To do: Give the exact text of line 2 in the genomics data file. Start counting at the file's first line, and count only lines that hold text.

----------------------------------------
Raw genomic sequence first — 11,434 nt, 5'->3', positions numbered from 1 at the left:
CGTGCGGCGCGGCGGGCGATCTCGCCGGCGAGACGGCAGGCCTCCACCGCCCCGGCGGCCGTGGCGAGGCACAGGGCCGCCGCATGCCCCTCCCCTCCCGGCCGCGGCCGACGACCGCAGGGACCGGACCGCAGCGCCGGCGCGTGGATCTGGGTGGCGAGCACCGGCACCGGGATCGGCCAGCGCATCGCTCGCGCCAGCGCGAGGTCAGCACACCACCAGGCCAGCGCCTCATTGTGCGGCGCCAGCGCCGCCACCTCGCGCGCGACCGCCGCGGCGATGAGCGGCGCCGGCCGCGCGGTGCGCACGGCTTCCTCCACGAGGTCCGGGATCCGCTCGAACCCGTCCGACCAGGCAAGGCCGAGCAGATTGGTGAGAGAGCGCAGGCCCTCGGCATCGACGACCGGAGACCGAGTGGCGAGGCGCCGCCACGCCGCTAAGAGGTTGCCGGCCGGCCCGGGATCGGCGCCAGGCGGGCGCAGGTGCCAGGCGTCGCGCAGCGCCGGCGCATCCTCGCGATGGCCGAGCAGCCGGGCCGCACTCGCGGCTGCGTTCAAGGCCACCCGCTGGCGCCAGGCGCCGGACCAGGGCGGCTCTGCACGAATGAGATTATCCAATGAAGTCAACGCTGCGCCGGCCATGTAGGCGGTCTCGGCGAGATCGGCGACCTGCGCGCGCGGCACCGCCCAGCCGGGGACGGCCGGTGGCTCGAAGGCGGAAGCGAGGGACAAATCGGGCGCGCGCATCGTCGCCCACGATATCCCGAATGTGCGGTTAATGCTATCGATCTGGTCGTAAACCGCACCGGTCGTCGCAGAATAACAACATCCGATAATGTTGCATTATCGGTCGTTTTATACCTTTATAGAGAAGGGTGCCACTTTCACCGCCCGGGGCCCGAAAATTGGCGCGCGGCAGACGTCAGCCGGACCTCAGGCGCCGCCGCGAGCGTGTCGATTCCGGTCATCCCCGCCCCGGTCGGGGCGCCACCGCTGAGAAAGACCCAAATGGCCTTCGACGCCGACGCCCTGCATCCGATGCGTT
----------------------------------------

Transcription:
CGTGCGGCGCGGCGGGCGATCTCGCCGGCGAGACGGCAGGCCTCCACCGCCCCGGCGGCCGTGGCGAGGCACAGGGCCGCCGCATGCCCCTCCCCTCCCGGCCGCGGCCGACGACCGCAGGGACCGGACCGCAGCGCCGGCGCGTGGATCTGGGTGGCGAGCACCGGCACCGGGATCGGCCAGCGCATCGCTCGCGCCAGCGCGAGGTCAGCACACCACCAGGCCAGCGCCTCATTGTGCGGCGCCAGCGCCGCCACCTCGCGCGCGACCGCCGCGGCGATGAGCGGCGCCGGCCGCGCGGTGCGCACGGCTTCCTCCACGAGGTCCGGGATCCGCTCGAACCCGTCCGACCAGGCAAGGCCGAGCAGATTGGTGAGAGAGCGCAGGCCCTCGGCATCGACGACCGGAGACCGAGTGGCGAGGCGCCGCCACGCCGCTAAGAGGTTGCCGGCCGGCCCGGGATCGGCGCCAGGCGGGCGCAGGTGCCAGGCGTCGCGCAGCGCCGGCGCATCCTCGCGATGGCCGAGCAGCCGGGCCGCACTCGCGGCTGCGTTCAAGGCCACCCGCTGGCGCCAGGCGCCGGACCAGGGCGGCTCTGCACGAATGAGATTATCCAATGAAGTCAACGCTGCGCCGGCCATGTAGGCGGTCTCGGCGAGATCGGCGACCTGCGCGCGCGGCACCGCCCAGCCGGGGACGGCCGGTGGCTCGAAGGCGGAAGCGAGGGACAAATCGGGCGCGCGCATCGTCGCCCACGATATCCCGAATGTGCGGTTAATGCTATCGATCTGGTCGTAAACCGCACCGGTCGTCGCAGAATAACAACATCCGATAATGTTGCATTATCGGTCGTTTTATACCTTTATAGAGAAGGGTGCCACTTTCACCGCCCGGGGCCCGAAAATTGGCGCGCGGCAGACGTCAGCCGGACCTCAGGCGCCGCCGCGAGCGTGTCGATTCCGGTCATCCCCGCCCCGGTCGGGGCGCCACCGCTGAGAAAGACCCAAATGGCCTTCGACGCCGACGCCCTGCATCCGATGCGTT